Yes. I will happily check the position concerning anyone who will be present for six months.
In my response to a priority question, I stated my agreement with the Deputies concerning the importance of identifying the distinct nature of the Irish contingent. We are being deployed in Goz Beida in eastern Chad and French forces are being deployed in a sector south of us encompassing the north east of the Central African Republic. In addition, a French battalion will be based in Abeche. Poland will provide the main contingent in Iriba, north of the Irish sector. From day one, we will identify ourselves by means of the Irish flag on vehicles and the use of emblems. Importantly, we will communicate with the local community via radio, leaflets, etc. This practice was followed previously and must be followed in this region. The information to date tells of a good response. We must work hard on this matter. I accept Deputies' comments and appreciate their opinions.
I wish to ask a number of questions in respect of Question No. 7 on the mission to Chad. Since there is confusion about whether this is a UN or European mission, it is important that the Minister of State clarifies the situation for the public.
Will the Minister of State revisit the EU term "battle groups"? The Minister for Defence, Deputy O'Dea, shares my concern in this regard. The name may be changed at Government level.
I will revert to the specifics of the question. Will the Minister of State guarantee, in so far as he can, that our troops will have enough equipment and proper clothing to ensure their safety is given the maximum priority? A number of families are concerned about this situation. I have a vested interest, as my nephew is being deployed to Chad.
The Minister of State mentioned "a neutral and impartial manner", which is how we want the mission to be implemented.
I have concerns regarding the role of the French and the Minister of State should respond.
I ask the Minister of State to ensure that our troops are given maximum support in respect of safety issues.
I am happy to state the EUFOR mission to Chad is the most multinational military operation conducted in Africa by the European Union thus far. As the Deputy is aware, at least 17 EU member states will deploy, including France, Ireland, Poland, Sweden, Romania, Austria, Belgium, Finland, the Netherlands, Spain, Italy, Portugal, Slovenia, Bulgaria, the United Kingdom, Luxembourg and Greece. France and Ireland will be the largest and second largest contributors with 1,300 and 430 personnel, respectively. On full deployment, the EU force will comprise 3,700 personnel. On 25 September last the UN Security Council unanimously adopted the resolution to establish a multidimensional UN mission in Chad. The multidimensional presence will comprise a United Nations mission in Chad and the Central African Republic, to be known as MINURCAT, which will focus on the security and protection of civilians. The important point is that this deployment is UN-driven, as well as having strong EU involvement, which is to be welcomed.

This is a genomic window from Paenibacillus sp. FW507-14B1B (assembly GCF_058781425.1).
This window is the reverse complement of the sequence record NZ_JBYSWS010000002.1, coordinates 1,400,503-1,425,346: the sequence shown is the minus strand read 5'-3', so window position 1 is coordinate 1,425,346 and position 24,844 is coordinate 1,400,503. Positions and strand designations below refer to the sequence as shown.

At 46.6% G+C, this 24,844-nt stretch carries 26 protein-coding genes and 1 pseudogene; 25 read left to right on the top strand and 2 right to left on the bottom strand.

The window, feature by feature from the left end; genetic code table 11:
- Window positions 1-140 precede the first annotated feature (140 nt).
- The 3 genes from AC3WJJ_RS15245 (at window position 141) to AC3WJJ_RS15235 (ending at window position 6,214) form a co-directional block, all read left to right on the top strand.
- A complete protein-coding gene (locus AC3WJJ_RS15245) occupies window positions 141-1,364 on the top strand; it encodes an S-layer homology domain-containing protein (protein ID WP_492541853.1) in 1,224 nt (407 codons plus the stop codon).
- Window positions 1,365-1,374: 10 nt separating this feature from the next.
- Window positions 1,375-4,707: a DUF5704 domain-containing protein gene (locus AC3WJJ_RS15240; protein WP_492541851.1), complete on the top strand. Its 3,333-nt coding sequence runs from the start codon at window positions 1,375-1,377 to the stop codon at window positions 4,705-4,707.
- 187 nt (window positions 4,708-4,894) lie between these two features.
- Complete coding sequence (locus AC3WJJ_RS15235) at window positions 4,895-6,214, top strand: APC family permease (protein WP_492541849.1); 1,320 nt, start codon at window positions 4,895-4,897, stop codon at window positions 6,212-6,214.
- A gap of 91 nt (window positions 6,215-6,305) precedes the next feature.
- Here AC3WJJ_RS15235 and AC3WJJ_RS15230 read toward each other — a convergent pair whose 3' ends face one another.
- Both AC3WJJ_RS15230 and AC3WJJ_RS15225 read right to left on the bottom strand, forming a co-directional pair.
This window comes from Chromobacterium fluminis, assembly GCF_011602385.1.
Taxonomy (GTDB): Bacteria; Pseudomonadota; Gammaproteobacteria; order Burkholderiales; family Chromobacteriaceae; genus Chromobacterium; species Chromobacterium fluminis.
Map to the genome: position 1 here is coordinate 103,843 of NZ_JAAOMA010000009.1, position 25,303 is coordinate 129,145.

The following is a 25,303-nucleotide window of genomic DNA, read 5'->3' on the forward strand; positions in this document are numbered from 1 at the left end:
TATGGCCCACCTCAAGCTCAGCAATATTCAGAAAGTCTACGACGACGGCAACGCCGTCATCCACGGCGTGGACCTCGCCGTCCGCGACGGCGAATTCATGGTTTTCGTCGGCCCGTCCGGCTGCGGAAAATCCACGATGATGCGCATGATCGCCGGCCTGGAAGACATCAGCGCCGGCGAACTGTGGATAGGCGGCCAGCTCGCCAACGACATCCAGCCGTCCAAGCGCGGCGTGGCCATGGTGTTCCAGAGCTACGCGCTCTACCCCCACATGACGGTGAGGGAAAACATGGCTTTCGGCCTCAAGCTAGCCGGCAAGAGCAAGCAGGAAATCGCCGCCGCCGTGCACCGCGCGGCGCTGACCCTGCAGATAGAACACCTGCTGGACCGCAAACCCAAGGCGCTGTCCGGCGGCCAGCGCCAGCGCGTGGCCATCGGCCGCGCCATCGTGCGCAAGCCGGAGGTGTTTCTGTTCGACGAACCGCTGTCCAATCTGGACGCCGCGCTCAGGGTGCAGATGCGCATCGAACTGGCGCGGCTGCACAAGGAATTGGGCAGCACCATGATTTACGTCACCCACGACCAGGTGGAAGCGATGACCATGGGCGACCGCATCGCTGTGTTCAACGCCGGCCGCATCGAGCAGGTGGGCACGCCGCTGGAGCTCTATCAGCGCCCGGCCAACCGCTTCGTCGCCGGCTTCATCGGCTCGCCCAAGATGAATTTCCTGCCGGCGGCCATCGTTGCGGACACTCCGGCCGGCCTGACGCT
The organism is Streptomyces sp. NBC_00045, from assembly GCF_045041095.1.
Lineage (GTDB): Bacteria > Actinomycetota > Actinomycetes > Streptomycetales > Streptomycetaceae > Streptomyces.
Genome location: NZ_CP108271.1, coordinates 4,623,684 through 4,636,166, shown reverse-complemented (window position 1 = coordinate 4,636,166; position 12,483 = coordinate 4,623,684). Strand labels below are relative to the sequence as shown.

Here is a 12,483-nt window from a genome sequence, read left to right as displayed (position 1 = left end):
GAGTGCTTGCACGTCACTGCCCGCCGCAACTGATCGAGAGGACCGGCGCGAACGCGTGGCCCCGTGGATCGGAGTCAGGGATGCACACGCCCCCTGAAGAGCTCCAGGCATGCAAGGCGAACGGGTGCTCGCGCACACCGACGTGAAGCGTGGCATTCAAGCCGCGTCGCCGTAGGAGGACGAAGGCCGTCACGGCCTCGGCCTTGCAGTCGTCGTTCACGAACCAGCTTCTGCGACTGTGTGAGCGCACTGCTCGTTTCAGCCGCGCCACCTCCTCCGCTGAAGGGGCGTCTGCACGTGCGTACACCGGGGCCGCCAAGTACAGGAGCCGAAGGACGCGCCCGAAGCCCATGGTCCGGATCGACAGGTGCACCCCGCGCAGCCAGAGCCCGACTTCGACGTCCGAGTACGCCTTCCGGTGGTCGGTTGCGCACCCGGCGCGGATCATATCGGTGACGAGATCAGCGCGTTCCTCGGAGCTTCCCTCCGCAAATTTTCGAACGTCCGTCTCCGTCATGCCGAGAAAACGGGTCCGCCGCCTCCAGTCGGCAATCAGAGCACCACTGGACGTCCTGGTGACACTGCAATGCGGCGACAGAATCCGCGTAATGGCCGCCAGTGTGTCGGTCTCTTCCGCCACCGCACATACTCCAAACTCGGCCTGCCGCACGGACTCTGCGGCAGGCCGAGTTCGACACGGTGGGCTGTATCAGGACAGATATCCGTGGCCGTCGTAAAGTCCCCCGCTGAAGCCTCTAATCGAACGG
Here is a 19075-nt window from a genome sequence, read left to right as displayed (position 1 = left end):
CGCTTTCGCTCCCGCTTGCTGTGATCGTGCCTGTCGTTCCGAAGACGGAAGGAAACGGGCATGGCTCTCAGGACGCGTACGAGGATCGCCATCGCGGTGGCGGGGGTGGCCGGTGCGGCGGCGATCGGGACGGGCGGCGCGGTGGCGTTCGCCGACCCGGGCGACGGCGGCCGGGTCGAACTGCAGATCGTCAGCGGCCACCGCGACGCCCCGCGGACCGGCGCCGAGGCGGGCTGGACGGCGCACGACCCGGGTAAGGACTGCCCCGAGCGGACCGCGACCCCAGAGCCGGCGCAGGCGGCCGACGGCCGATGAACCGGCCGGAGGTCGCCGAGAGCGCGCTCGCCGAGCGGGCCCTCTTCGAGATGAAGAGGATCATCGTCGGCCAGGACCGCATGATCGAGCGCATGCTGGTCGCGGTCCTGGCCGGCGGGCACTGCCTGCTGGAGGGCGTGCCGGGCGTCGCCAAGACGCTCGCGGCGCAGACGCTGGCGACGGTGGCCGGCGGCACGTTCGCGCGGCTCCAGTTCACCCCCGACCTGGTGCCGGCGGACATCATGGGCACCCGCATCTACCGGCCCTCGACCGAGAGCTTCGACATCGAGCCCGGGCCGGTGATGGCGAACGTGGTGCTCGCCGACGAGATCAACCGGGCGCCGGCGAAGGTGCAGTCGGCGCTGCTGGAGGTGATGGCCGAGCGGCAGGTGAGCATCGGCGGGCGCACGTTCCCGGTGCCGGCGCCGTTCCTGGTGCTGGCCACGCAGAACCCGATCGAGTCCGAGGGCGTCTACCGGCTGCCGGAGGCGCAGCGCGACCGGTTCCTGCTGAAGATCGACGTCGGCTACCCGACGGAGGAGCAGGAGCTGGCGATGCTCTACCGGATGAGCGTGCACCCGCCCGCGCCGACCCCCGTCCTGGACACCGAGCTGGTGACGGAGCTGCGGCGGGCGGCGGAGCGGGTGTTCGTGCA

I, like other Members, had some concerns regarding the term "battle groups", which is somewhat off the beaten track. While I share the Deputy's viewpoint, we are stuck with the term. As the Deputy is aware, it does not describe the operation's purpose.
As for equipment and reassurances, I will reiterate what has been stated previously in this House. We are there to help humanitarian causes in the neutral capacity alluded to by the Deputy. The force may operate under Chapter VII, if required, and is fully resourced. The Government has confidence in the force's military leadership. Lieutenant General Pat Nash is involved at the highest level. It is also clear the Irish will have control over their own area of operation. While there will be French leadership at battalion level, the second in command will be Irish. Consequently, there will be Irish involvement throughout the chains of command. I held discussions with Lieutenant General Pat Nash when I attended an informal meeting of defence ministers in Slovenia. As an Irish Minister, I was proud to be there as he gave a good account of what everyone was doing. He kept everyone, both the Irish Government and our European colleagues, abreast of developments.
This is the present position. I have confidence in what has been done thus far. We are in a better position today than was the case last time this matter was discussed by the House. The Government will keep Deputies fully informed in this House.